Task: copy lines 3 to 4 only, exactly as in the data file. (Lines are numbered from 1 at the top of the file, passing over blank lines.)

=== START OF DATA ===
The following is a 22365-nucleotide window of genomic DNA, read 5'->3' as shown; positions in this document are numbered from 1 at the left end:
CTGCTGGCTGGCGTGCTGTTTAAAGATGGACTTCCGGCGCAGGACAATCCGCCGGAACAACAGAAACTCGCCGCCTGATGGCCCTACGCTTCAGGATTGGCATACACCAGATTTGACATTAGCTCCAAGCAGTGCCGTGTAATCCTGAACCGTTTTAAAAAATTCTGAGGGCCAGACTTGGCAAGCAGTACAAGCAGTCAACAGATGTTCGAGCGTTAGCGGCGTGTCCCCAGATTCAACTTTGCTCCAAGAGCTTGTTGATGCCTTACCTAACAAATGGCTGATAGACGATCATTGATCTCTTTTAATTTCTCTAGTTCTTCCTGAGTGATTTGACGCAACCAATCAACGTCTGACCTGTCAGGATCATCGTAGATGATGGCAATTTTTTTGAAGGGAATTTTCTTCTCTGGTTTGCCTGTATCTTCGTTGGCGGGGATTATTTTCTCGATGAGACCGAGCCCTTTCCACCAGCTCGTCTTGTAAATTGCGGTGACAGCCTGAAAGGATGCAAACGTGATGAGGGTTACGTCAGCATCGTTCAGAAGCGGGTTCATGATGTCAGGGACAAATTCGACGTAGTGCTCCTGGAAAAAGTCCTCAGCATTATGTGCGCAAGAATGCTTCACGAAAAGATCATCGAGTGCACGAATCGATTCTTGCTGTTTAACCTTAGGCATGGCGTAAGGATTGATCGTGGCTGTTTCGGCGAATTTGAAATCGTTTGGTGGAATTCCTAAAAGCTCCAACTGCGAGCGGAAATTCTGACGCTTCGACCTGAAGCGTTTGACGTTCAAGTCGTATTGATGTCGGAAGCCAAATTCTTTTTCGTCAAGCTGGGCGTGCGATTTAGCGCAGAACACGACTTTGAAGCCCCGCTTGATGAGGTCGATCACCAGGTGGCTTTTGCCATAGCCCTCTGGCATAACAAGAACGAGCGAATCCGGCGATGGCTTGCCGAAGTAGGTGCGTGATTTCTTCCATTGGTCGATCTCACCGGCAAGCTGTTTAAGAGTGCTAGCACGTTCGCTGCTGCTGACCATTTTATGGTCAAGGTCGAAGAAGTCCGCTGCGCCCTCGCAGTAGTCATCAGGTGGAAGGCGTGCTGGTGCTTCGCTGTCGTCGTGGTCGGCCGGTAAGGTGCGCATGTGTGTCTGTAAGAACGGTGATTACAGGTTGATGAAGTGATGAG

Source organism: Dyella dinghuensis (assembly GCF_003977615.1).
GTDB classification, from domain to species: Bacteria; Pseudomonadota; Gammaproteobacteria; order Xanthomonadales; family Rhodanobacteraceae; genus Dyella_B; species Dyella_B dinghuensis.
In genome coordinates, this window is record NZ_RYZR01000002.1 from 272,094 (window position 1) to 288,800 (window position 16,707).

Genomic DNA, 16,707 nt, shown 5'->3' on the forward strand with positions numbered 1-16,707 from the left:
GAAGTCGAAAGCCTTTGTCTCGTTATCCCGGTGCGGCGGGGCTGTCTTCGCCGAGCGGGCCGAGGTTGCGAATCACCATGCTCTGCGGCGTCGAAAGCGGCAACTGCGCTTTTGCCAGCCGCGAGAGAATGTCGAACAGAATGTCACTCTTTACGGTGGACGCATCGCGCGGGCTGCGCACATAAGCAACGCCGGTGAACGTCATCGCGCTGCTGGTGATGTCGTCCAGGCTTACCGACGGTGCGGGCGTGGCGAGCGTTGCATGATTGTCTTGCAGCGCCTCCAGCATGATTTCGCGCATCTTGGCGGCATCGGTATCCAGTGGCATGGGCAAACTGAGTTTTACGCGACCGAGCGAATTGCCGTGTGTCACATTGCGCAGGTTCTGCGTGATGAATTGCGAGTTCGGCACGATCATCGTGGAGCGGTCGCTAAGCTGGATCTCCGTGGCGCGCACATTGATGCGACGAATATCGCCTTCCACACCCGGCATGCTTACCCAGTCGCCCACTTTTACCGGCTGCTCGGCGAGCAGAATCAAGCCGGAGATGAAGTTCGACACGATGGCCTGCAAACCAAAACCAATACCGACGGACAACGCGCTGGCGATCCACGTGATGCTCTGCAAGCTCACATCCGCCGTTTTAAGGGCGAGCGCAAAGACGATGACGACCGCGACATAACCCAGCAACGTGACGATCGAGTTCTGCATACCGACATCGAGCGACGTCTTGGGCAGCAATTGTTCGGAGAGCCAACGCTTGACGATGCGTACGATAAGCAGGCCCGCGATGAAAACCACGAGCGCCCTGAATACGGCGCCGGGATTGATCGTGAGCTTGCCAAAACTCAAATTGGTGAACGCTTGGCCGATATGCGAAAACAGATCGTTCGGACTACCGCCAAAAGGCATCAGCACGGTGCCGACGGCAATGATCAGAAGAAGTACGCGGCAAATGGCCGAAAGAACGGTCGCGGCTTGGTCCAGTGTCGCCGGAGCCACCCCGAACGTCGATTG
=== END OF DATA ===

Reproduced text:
Source organism: Dyella dinghuensis (assembly GCF_003977615.1).
GTDB classification, from domain to species: Bacteria; Pseudomonadota; Gammaproteobacteria; order Xanthomonadales; family Rhodanobacteraceae; genus Dyella_B; species Dyella_B dinghuensis.